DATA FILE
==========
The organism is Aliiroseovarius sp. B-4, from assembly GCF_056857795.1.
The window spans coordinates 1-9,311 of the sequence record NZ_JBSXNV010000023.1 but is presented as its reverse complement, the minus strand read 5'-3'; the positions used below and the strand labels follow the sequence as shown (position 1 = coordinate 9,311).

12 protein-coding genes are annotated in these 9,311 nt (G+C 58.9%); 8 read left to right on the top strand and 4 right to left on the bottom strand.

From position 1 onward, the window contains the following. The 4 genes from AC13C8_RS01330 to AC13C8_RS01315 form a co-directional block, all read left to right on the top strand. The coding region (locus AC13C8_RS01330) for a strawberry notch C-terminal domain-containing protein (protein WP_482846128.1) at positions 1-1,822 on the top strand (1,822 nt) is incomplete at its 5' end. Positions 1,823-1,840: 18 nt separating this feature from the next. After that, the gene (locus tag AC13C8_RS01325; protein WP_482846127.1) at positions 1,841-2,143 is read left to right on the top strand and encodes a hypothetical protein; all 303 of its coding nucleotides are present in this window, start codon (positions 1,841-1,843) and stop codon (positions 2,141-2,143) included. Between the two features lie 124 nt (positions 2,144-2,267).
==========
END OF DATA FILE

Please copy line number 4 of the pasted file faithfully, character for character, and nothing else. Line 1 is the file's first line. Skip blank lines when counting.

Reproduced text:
From position 1 onward, the window contains the following. The 4 genes from AC13C8_RS01330 to AC13C8_RS01315 form a co-directional block, all read left to right on the top strand. The coding region (locus AC13C8_RS01330) for a strawberry notch C-terminal domain-containing protein (protein WP_482846128.1) at positions 1-1,822 on the top strand (1,822 nt) is incomplete at its 5' end. Positions 1,823-1,840: 18 nt separating this feature from the next. After that, the gene (locus tag AC13C8_RS01325; protein WP_482846127.1) at positions 1,841-2,143 is read left to right on the top strand and encodes a hypothetical protein; all 303 of its coding nucleotides are present in this window, start codon (positions 1,841-1,843) and stop codon (positions 2,141-2,143) included. Between the two features lie 124 nt (positions 2,144-2,267).